Civics: Government and Economics in Action 12 Duties of Citizens (cont.) Jury of Peers –A group of ordinary citizens who hear the case and decide whether the accused person is innocent or guilty. Witness – A person who has seen events related to a crime or who has special information that may help determine the guilt or innocence of the person on trial.
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Civics: Government and Economics in Action 14 Responsibilities of Citizens American Citizens –Responsibilities are fulfilled by choice Working Towards the Common Good –The well being of all members of society Voting –The right to vote is one of the most basic and important American rights Holding Government Office –These citizens may be elected or appointed
Civics: Government and Economics in Action 15 Responsibilities of Citizens (cont.) Election Campaigns –Candidate: person running for office Influencing Government –Good citizens express their thoughts to the representatives and government officials. Serving the Community –Each citizen should act to serve his or her community when possible.
Civics: Government and Economics in Action 16 Main Idea: Social roles are part of our everyday lives. We play many different social roles. Each one requires a certain kind of behavior. Each also requires a certain level of participation over the course of our lives. Key Terms: Social Roles Section 3 Citizenship and Our Other Roles Section Outline: I. Playing Social Roles II. Roles as Expected Behaviors III. Level of Participation IV. The Citizen Role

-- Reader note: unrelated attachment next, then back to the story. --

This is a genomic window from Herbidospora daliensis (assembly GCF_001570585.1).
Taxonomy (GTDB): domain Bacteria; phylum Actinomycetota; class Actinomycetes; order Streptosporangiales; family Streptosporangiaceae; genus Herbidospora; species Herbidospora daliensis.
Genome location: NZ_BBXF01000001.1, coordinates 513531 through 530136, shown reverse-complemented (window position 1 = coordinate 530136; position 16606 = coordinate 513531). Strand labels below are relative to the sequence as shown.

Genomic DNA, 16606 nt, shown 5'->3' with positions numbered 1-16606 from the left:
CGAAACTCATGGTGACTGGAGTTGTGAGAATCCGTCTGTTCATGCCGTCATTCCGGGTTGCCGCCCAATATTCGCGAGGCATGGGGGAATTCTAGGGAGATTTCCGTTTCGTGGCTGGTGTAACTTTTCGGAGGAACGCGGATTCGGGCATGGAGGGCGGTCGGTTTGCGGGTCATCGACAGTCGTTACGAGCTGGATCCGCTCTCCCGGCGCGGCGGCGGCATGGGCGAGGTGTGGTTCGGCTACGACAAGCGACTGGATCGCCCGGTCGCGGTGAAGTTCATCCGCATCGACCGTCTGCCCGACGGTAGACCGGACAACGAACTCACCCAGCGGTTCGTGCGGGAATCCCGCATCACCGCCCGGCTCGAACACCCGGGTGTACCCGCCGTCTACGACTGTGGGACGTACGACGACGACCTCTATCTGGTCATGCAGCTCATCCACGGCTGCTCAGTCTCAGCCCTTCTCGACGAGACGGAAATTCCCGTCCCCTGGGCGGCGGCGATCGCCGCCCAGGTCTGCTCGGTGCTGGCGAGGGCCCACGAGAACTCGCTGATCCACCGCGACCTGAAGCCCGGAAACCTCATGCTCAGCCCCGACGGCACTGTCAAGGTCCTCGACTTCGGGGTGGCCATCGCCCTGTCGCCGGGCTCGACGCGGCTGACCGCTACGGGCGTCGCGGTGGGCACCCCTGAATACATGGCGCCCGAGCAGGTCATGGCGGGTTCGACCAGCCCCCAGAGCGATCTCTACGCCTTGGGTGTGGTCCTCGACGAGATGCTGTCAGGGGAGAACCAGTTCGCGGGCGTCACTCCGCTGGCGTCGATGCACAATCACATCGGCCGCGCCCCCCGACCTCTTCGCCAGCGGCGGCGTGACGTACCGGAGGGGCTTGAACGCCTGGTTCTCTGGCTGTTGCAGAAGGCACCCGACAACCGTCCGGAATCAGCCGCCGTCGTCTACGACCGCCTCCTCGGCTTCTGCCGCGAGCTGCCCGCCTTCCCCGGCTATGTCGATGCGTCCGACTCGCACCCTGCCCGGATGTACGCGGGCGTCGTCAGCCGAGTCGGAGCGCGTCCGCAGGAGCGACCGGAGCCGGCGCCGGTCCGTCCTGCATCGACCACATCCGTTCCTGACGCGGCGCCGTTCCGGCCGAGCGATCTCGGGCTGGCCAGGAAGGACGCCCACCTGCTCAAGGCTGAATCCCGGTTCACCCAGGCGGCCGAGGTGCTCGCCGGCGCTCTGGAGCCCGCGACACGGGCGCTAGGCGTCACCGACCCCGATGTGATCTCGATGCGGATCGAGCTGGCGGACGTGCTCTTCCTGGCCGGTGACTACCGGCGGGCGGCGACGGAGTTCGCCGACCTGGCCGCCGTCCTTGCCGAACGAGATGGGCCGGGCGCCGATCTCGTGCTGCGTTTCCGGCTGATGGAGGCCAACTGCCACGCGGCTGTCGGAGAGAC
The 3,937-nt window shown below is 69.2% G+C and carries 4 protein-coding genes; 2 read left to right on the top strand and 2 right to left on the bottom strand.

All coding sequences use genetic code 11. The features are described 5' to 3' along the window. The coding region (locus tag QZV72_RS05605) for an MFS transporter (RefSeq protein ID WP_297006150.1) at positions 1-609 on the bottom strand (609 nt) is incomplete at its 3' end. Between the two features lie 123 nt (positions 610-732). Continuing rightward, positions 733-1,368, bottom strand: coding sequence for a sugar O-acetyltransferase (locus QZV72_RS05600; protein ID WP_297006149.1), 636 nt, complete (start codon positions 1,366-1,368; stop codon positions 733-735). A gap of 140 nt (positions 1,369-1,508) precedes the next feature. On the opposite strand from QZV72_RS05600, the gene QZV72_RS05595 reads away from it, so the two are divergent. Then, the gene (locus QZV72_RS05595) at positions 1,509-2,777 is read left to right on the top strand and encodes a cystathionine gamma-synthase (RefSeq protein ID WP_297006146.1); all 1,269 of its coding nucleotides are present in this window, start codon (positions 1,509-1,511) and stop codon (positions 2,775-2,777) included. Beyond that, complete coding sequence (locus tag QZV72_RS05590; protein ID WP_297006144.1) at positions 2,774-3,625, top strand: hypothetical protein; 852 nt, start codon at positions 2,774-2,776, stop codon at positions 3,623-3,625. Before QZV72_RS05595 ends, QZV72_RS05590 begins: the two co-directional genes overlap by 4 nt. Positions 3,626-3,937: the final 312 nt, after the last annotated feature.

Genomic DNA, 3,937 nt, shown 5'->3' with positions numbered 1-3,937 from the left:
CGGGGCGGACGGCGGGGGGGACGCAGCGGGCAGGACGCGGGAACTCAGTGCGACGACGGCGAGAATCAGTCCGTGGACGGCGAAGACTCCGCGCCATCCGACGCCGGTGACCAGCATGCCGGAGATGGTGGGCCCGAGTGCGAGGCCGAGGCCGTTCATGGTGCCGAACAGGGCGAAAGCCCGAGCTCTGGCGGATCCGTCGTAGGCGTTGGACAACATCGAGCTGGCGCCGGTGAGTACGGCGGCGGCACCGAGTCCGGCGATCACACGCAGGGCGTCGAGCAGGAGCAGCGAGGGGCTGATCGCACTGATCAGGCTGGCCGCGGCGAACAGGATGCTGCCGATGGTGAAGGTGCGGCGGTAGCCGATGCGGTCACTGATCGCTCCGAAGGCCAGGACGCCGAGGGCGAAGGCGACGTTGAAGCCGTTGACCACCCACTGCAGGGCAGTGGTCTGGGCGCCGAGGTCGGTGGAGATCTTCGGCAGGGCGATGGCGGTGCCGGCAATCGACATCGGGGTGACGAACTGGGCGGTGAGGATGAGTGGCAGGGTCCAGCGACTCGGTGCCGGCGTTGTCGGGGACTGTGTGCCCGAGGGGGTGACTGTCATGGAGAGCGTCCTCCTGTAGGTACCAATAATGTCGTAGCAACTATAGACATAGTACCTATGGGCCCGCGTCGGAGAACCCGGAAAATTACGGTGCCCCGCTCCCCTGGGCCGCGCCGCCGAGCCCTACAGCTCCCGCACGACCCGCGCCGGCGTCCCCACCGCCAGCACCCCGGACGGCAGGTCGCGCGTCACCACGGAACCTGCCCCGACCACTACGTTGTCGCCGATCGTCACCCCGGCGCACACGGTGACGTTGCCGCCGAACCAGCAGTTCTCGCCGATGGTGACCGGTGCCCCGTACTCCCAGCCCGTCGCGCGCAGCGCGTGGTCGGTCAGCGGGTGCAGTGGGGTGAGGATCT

Civics: Government and Economics in Action 17 Playing Social Roles Everyday Roles –Mother, Daughter, Husband, or Son Social Roles –Roles that people play in real life Citizen Roles Our Many Social Roles –We are born into many roles, but some roles are the result of choice.
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Civics: Government and Economics in Action 19 Roles as Expected Behaviors Your Roles –The way you play a role depends on how you want to play it, and what kind of person you are. Changing Roles –Sometimes people play the same roles in different ways, depending on the situation. Roles may overlap with each other Roles may conflict with each other
Civics: Government and Economics in Action 20 Level of Participation Choice –Only you can decide how actively you are going to pursue a given role Consequences –You must accept the consequences of participating or not participating. –Most people find that when they participate fully in a role, they feel satisfaction and a betters sense of who they are.
Civics: Government and Economics in Action 21 The Citizen Role Active Participants –Americans have the choice to play the Citizen Role at whatever level they like. Contributing to the Common Good –Participation in leads to a better society for all Priorities –Only you can decide how much time and energy to spend on being a contributing citizen.
Citizenship Pamphlet Create a pamphlet for the governments recruitment agency which shows what it means to be a U.S. citizen (1 illustration for each tab 2-5) Flap 1 – Cover Flap 2 – How to be a U.S. citizen (3) Flap 3 – Rights of a U.S. citizen (3) Flap 4 – Responsibilities (3) Flap 5 – Duties (3) Flap 6 – where to find more information (website, phone, etc) 22